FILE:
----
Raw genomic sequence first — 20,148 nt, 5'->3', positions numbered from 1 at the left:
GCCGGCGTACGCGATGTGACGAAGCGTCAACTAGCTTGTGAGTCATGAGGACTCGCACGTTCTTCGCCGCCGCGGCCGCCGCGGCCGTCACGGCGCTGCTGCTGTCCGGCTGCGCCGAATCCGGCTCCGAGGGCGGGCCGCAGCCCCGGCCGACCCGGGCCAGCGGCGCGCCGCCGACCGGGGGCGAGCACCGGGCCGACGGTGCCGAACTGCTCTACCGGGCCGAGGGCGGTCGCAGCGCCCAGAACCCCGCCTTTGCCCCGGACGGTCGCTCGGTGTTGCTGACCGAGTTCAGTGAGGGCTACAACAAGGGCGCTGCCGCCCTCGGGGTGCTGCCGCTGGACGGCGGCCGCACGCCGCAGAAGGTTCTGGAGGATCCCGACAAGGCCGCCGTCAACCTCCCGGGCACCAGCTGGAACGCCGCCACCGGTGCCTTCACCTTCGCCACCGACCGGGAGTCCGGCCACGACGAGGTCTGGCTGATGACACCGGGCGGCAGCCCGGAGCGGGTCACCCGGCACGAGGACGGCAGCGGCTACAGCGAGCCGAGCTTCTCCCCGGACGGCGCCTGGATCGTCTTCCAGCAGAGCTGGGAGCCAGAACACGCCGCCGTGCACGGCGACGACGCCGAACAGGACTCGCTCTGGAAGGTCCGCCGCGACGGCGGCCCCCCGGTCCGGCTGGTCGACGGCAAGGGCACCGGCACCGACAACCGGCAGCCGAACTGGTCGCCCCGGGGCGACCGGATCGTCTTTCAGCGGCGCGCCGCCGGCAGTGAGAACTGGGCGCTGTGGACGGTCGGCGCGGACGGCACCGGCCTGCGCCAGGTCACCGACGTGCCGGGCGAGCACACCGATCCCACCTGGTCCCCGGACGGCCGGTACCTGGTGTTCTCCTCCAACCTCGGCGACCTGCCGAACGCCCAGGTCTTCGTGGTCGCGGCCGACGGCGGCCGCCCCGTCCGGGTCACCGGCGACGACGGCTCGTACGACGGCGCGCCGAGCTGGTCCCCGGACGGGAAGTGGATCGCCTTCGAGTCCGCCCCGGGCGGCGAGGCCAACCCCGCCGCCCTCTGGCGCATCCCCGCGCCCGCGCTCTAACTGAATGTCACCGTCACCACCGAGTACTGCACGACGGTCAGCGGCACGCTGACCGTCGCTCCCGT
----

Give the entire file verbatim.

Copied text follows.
Raw genomic sequence first — 20,148 nt, 5'->3', positions numbered from 1 at the left:
GCCGGCGTACGCGATGTGACGAAGCGTCAACTAGCTTGTGAGTCATGAGGACTCGCACGTTCTTCGCCGCCGCGGCCGCCGCGGCCGTCACGGCGCTGCTGCTGTCCGGCTGCGCCGAATCCGGCTCCGAGGGCGGGCCGCAGCCCCGGCCGACCCGGGCCAGCGGCGCGCCGCCGACCGGGGGCGAGCACCGGGCCGACGGTGCCGAACTGCTCTACCGGGCCGAGGGCGGTCGCAGCGCCCAGAACCCCGCCTTTGCCCCGGACGGTCGCTCGGTGTTGCTGACCGAGTTCAGTGAGGGCTACAACAAGGGCGCTGCCGCCCTCGGGGTGCTGCCGCTGGACGGCGGCCGCACGCCGCAGAAGGTTCTGGAGGATCCCGACAAGGCCGCCGTCAACCTCCCGGGCACCAGCTGGAACGCCGCCACCGGTGCCTTCACCTTCGCCACCGACCGGGAGTCCGGCCACGACGAGGTCTGGCTGATGACACCGGGCGGCAGCCCGGAGCGGGTCACCCGGCACGAGGACGGCAGCGGCTACAGCGAGCCGAGCTTCTCCCCGGACGGCGCCTGGATCGTCTTCCAGCAGAGCTGGGAGCCAGAACACGCCGCCGTGCACGGCGACGACGCCGAACAGGACTCGCTCTGGAAGGTCCGCCGCGACGGCGGCCCCCCGGTCCGGCTGGTCGACGGCAAGGGCACCGGCACCGACAACCGGCAGCCGAACTGGTCGCCCCGGGGCGACCGGATCGTCTTTCAGCGGCGCGCCGCCGGCAGTGAGAACTGGGCGCTGTGGACGGTCGGCGCGGACGGCACCGGCCTGCGCCAGGTCACCGACGTGCCGGGCGAGCACACCGATCCCACCTGGTCCCCGGACGGCCGGTACCTGGTGTTCTCCTCCAACCTCGGCGACCTGCCGAACGCCCAGGTCTTCGTGGTCGCGGCCGACGGCGGCCGCCCCGTCCGGGTCACCGGCGACGACGGCTCGTACGACGGCGCGCCGAGCTGGTCCCCGGACGGGAAGTGGATCGCCTTCGAGTCCGCCCCGGGCGGCGAGGCCAACCCCGCCGCCCTCTGGCGCATCCCCGCGCCCGCGCTCTAACTGAATGTCACCGTCACCACCGAGTACTGCACGACGGTCAGCGGCACGCTGACCGTCGCTCCCGT